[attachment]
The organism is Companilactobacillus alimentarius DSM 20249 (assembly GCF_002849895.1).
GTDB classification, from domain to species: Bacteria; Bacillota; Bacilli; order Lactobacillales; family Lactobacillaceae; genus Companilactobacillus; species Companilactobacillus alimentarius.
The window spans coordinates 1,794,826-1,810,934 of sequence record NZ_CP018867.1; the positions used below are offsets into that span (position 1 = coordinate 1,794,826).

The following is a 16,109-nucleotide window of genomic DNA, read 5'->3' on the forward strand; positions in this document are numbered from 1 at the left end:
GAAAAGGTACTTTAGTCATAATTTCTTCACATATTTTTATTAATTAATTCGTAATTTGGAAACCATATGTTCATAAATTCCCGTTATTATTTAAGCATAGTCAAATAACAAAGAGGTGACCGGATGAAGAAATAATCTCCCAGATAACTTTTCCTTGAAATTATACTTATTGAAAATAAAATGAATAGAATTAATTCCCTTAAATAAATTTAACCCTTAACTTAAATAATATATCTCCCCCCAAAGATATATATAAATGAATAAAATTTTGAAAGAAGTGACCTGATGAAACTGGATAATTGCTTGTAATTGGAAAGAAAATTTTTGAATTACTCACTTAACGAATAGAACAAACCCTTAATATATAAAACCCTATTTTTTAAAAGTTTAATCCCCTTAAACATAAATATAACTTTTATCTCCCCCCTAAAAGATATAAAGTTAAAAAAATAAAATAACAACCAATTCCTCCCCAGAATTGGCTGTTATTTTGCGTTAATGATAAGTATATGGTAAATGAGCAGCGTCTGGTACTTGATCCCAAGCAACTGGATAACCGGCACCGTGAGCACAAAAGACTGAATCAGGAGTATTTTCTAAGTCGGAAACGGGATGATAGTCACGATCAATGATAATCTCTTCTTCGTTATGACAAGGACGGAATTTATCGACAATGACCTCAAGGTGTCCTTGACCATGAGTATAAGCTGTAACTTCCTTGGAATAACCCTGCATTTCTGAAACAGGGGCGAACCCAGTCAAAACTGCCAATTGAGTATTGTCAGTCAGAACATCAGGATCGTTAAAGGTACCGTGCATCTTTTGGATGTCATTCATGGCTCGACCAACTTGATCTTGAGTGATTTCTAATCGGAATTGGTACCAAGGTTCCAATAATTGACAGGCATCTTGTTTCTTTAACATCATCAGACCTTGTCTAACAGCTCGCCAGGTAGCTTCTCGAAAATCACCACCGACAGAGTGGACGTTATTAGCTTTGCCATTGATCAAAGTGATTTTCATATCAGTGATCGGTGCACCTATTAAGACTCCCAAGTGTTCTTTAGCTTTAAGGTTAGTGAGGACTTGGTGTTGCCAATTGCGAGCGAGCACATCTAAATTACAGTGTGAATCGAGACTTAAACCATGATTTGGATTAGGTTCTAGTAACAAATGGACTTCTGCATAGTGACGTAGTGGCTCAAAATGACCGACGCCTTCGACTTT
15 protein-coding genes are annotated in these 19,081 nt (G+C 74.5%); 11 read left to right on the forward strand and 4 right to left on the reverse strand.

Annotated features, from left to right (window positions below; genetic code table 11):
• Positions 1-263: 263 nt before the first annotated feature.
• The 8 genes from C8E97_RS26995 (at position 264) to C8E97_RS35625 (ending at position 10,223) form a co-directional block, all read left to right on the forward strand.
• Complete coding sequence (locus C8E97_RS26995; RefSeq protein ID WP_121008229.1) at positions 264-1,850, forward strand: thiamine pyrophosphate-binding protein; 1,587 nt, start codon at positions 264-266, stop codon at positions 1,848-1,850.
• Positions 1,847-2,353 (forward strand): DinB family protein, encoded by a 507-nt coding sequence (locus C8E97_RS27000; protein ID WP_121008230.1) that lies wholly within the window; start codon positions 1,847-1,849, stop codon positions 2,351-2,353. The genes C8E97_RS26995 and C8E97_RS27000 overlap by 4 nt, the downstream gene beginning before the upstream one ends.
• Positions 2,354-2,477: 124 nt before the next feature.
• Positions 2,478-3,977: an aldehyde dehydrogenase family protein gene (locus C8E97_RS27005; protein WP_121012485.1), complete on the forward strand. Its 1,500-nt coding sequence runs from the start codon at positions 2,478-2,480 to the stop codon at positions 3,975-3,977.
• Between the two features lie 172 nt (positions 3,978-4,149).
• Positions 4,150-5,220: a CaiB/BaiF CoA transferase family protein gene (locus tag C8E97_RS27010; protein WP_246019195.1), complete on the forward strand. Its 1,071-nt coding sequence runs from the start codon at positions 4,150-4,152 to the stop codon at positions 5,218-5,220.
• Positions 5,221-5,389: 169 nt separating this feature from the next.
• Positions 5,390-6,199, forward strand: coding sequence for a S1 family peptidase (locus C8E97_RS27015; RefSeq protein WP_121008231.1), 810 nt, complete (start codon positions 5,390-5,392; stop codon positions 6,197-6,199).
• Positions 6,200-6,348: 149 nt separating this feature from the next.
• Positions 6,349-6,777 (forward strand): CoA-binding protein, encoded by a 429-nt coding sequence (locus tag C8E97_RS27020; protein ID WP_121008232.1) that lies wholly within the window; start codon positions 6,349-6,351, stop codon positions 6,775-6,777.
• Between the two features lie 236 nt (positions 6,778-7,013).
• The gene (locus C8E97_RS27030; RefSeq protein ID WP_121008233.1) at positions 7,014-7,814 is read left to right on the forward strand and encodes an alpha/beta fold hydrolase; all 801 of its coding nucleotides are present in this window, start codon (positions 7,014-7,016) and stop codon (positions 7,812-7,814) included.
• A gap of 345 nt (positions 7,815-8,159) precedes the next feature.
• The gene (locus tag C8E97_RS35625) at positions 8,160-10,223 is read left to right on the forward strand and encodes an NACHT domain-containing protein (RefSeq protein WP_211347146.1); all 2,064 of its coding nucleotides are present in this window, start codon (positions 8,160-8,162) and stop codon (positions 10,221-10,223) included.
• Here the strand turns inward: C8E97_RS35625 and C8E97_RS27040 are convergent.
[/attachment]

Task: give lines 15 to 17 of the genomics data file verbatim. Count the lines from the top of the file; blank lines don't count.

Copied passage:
• Positions 4,150-5,220: a CaiB/BaiF CoA transferase family protein gene (locus tag C8E97_RS27010; protein WP_246019195.1), complete on the forward strand. Its 1,071-nt coding sequence runs from the start codon at positions 4,150-4,152 to the stop codon at positions 5,218-5,220.
• Positions 5,221-5,389: 169 nt separating this feature from the next.
• Positions 5,390-6,199, forward strand: coding sequence for a S1 family peptidase (locus C8E97_RS27015; RefSeq protein WP_121008231.1), 810 nt, complete (start codon positions 5,390-5,392; stop codon positions 6,197-6,199).